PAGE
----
New developments whereby science goes still farther in its
assumption of human attributes were described and demonstrated
recently by Sergius P. Grace, Assistant Vice-President of Bell
Telephone Laboratories, where the developments were conceived and
One development described, and soon to be put into service in New
York, transforms a telephone number dialed by a subscriber into
speech. Although the subscriber says not a word the number dialed
is spoken aloud to the operator.
The device is expected to simplify and speed the hooking together
of automatic and voice-hand-operated telephone exchanges, and also
to speed long-distance calls from automatic phones through rural
The numbers which can thus be spoken are recorded on talkie films
and those which are to go into use here have already been made, all
by an Irish girl said to have the best voice among the city's
"number, please" girls.
Mr. Grace demonstrated this device by carrying into the audience a
telephone with a long cord connected with a loud speaker on the
stand, which represented central. A member of the audience was
requested to dial a number, and choose 5551-T, the letter T
representing the exchange.
This number the spectator dialed on the phone Mr. Grace carried.
There was no sound but the clicking of the dial. Then, two seconds
later, the loudspeaker spoke up clearly, in an almost human voice,
As for the recording of the sound films, there is a film for each
of the ten Arabic numerals from zero to nine, and these wound on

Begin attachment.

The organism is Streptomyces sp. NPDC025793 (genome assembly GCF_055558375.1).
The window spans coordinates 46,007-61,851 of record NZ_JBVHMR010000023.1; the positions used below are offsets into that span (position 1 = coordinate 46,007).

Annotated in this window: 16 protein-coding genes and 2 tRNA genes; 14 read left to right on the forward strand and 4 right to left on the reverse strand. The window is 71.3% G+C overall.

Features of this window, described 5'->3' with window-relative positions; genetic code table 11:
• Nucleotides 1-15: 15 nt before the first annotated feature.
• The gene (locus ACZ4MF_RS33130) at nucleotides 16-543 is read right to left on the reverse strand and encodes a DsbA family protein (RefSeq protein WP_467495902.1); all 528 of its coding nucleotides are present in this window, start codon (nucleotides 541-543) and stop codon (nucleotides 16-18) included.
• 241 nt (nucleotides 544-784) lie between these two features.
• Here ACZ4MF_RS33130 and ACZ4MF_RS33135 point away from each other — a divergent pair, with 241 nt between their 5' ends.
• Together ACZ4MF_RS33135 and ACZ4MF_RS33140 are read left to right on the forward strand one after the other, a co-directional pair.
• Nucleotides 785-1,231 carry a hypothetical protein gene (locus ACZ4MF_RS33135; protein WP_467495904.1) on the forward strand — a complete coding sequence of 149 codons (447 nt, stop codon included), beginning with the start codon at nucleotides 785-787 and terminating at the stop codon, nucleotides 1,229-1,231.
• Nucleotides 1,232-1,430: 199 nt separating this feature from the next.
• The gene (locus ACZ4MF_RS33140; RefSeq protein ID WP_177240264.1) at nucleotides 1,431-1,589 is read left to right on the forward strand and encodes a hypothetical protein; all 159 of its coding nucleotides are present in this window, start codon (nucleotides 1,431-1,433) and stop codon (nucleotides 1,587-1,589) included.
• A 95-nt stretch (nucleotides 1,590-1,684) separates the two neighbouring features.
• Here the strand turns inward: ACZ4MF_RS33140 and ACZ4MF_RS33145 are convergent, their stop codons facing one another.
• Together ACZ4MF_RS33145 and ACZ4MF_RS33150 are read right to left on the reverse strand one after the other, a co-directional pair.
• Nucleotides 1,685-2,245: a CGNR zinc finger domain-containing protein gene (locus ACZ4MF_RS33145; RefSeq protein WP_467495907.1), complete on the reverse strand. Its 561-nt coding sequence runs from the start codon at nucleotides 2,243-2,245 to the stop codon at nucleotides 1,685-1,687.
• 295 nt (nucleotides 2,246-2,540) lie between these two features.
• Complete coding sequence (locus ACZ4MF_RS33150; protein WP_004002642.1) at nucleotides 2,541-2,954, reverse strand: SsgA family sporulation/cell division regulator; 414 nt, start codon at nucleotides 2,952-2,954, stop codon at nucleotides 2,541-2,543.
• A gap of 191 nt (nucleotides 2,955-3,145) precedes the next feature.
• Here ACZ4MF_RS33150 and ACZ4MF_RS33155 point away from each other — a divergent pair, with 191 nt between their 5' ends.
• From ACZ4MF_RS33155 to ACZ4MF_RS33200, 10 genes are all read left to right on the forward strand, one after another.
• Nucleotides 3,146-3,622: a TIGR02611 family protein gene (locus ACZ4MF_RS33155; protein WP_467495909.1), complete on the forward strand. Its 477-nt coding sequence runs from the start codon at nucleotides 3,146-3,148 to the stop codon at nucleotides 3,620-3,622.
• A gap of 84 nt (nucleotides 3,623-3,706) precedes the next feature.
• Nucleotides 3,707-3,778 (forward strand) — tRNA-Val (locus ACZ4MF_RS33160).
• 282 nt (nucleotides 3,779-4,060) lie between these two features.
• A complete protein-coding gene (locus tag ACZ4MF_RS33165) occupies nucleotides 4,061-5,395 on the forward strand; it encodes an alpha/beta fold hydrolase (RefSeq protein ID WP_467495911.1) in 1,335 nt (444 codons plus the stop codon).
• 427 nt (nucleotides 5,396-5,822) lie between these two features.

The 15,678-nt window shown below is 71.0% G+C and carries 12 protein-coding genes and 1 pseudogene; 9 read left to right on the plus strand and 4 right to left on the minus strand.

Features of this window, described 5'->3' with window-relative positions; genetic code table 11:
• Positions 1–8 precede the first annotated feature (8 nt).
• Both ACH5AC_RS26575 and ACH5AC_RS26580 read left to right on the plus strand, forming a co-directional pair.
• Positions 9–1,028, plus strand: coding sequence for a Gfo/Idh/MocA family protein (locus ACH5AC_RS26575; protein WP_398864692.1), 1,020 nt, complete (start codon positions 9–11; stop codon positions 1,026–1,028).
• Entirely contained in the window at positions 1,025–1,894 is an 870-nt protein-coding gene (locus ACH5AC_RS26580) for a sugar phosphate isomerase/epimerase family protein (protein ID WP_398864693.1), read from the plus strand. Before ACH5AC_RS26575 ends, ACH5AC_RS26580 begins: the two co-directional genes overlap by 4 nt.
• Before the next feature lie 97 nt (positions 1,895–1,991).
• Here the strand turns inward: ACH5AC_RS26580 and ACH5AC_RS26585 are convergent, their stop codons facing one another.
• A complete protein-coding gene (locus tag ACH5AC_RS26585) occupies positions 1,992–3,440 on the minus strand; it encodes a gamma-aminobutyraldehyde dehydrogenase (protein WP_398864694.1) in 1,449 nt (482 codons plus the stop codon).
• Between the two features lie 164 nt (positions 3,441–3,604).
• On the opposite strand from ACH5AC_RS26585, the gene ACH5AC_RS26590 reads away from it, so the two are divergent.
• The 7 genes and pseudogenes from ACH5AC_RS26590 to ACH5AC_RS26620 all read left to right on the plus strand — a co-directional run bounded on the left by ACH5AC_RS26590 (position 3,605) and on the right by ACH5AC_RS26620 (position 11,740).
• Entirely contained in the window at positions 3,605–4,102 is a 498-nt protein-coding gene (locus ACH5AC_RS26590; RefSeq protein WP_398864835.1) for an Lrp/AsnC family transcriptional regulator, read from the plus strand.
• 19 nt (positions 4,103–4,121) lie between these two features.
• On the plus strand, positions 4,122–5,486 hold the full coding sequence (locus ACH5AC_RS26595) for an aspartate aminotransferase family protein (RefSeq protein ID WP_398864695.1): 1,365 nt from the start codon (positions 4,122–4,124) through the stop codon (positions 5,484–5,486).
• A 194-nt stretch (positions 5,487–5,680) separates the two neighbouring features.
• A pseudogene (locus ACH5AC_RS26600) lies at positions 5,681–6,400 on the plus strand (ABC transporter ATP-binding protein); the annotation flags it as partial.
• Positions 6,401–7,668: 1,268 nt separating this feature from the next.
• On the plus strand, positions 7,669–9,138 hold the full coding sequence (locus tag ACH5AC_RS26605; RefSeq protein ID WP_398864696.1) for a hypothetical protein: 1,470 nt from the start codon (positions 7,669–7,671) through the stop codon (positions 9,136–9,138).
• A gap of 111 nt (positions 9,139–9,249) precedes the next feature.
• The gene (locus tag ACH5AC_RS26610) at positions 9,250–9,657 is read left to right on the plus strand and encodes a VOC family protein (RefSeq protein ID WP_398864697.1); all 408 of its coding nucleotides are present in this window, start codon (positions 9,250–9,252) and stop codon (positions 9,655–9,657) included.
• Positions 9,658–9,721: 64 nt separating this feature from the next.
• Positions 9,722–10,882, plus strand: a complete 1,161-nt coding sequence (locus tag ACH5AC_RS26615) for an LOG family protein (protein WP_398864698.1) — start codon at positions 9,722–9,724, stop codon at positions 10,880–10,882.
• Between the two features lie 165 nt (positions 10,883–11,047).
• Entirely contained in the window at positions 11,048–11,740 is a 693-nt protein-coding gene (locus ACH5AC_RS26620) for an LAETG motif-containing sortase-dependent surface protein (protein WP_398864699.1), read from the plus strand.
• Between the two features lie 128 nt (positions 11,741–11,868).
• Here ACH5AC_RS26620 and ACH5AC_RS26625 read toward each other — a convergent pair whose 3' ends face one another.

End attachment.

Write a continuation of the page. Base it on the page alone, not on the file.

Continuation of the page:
revolving drums. The dial on the telephone automatically sets in
action the drum corresponding to the numeral moved on the dial.
Another development which sounds promising for bashful suitors and
other timid souls, enables a person to store within himself
electrically a message he desires to deliver and then to deliver it
without speaking, simply by putting a finger to the ear of the
person for whom the message is intended.
This Mr. Grace demonstrated. He spoke into a telephone transmitter
and his words were clearly heard by all in the audience, by means
of amplifiers. At the same time a part of the electrical current
from the amplifier, representing the sentence he voiced, was stored
in a "delay circuit," another recent invention of the laboratories.
After being stored four and a half seconds this current was
transformed to a high voltage and passed into Mr. Grace's body. He
then put his finger against the ear of a member of the audience,
who heard in his brain the same sentence. The ear drum and
surrounding tissues are made to act as one plate of a
condenser-receiver, Mr. Grace explained, with the vibrations of the
drum interpreted by the brain.
A new magnetic metal, "perminvar," and a new insulating material,
"para gutta," which make possible construction of a telephone cable
across the Atlantic to supplement the radio systems, were also
described. Actual construction of the cable is expected to be
started in 1930, Mr. Grace said.